Danzig walks the line between camp and menace.

Danzig walks the line between camp and menace.

In Defense of Danzig

The ex-Misfit is a visionary who demands our respect.

Years ago, I was in Ohio drinking beer at a friend’s house when a rowdy guy named JC barged in sometime around 1 a.m., holding aloft a foam Misfits skull and bellowing “Twenty-five years of fear, fuckers! Twenty-five years of fear!” He’d just come from the Misfits’ 25th-anniversary show, and had somehow managed to make off with this amazing piece of loot from the stage. We threw in the Misfits’ Static Age, and JC commenced to jump around the living room with the skull under his arm, spilling beer on the carpet, screaming lyrics, and making the CD skip violently.

Behavior like this is epidemic among Misfits fans, which is why many continue to distance themselves not only from the seminal ghoul-punk legends, but from the great post-Misfits career of founder Glenn Danzig. Truth is, as great as the Misfits were, Danzig has been distancing himself from the band for more than 25 years—which is why he was nowhere to be found on that anniversary tour—just Danzig’s old bandmates humping the bloated corpse of their former glory.

Much as haters hate to admit it, Danzig is a visionary, a professional showman who walks the line between camp and menace like no other. For 30-plus years, his vision has been one of darkness and evil, but his first step toward longevity was abandoning lyrics about monsters and horror movies and moving into something more haunting and believable.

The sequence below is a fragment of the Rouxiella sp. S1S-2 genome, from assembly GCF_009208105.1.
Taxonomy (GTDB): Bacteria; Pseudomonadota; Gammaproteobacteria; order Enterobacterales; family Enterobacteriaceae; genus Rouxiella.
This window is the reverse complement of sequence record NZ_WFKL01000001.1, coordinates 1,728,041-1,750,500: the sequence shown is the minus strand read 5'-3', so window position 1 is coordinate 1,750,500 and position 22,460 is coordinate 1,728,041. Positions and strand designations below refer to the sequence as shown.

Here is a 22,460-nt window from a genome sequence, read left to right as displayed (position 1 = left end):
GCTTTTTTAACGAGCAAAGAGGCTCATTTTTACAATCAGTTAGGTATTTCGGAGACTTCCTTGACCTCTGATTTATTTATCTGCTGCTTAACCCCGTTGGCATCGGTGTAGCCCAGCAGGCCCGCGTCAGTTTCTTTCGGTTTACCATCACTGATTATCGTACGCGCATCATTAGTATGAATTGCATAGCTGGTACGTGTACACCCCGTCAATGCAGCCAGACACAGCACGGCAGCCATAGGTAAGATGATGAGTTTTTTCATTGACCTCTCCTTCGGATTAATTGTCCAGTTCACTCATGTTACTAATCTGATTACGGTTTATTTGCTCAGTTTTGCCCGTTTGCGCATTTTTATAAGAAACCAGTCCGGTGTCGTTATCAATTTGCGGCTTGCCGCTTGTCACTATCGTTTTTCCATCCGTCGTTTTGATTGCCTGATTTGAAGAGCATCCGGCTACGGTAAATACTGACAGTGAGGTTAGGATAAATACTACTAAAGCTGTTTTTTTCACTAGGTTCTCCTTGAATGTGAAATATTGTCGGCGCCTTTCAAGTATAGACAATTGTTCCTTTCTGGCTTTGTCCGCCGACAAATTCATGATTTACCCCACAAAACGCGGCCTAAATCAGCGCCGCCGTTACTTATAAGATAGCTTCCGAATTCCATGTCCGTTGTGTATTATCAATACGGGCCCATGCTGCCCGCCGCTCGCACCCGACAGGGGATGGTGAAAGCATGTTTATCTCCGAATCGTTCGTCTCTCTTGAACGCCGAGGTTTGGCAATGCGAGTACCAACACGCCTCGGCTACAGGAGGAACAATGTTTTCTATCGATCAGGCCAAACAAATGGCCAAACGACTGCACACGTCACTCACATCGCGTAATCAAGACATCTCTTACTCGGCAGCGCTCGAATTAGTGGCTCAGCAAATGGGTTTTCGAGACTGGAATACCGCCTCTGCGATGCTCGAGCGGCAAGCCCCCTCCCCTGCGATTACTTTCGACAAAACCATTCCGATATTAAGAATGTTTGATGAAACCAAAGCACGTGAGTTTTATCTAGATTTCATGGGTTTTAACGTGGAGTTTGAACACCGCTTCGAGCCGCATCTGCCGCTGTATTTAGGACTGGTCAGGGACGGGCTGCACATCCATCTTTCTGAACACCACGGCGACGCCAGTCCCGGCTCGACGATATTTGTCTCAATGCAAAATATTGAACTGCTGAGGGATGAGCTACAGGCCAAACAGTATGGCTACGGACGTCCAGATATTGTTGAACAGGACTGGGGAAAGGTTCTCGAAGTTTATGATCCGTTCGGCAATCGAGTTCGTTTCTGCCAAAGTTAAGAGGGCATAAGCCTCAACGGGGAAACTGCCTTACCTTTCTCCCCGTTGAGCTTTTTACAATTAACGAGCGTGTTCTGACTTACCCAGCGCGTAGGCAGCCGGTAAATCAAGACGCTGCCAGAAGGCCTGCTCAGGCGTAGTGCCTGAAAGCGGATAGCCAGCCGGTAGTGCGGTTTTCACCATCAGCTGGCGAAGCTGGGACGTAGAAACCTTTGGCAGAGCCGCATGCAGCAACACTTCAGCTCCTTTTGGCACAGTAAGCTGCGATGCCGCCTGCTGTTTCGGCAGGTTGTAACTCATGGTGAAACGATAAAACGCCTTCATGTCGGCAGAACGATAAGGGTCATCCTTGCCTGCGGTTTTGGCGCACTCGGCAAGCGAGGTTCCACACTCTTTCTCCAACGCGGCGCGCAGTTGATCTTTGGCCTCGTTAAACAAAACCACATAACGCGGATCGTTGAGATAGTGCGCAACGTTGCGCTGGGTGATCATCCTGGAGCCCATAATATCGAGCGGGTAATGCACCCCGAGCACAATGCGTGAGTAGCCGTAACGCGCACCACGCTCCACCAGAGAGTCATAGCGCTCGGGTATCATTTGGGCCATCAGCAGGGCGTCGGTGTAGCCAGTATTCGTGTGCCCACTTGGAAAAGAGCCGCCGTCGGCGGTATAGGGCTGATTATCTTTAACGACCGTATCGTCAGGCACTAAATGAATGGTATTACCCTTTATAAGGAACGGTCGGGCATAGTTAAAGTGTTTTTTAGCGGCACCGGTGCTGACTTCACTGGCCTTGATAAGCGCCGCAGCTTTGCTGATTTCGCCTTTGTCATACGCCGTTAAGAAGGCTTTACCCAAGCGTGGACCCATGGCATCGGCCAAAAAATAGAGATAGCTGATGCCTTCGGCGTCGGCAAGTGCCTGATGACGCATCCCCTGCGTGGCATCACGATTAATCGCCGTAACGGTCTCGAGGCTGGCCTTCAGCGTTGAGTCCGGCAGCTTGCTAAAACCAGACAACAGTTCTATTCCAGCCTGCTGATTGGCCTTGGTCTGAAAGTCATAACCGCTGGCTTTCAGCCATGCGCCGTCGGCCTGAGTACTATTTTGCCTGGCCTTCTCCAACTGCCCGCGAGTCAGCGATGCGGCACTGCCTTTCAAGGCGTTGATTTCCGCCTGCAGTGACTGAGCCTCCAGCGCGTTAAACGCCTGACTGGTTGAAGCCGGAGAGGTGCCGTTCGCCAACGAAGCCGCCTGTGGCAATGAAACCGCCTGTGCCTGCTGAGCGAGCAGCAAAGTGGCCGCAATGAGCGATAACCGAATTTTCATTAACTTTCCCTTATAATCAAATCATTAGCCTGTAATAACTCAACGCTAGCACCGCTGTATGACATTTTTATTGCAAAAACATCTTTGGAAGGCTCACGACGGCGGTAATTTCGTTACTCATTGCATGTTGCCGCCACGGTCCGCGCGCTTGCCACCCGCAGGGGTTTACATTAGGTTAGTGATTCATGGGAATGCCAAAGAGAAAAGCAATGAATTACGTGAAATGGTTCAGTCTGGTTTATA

The LP debut of his self-named band, 1988’s Danzig, should rank among the classic rock greats, considering that it and the albums that followed—Danzig II: Lucifuge and Danzig III: How the Gods Kill—make an unholy trinity on a par with Black Sabbath’s first three LPs. With stripped-down, primal blues-metal riffage, Danzig’s music of this era aimed for the gut. Soon after, Danzig veered into metallic, industrial territory and later to classical music, both to the dismay of some die-hard fans.

Despite the genre drifts, Danzig’s vision of himself and his music as an intimidating force delivering tales from the dark side has never wavered. 2010’s Deth Red Sabaoth is no different, but the music seems a tad stale. Though hailed as a return to form with its crunching guitars and sing-along choruses, Deth Red Sabaoth is a mixed bag, apart from opener “Hammer of the Gods.” From there on, it sounds like Danzig parodying Danzig with a backing group hand-picked from a junior-high battle-of-the-bands competition.

It can’t be easy to keep the Danzig persona aflame, especially as a middle-aged man. But Danzig’s genius is that he’s been able to maintain his outlandish—even cartoonish—artistic vision for more than 30 years. Deth Red Sabaoth might feel like a weak spot, but if his track record has proven anything, it’s that Danzig the band and Glenn himself will find a way to grow old together.


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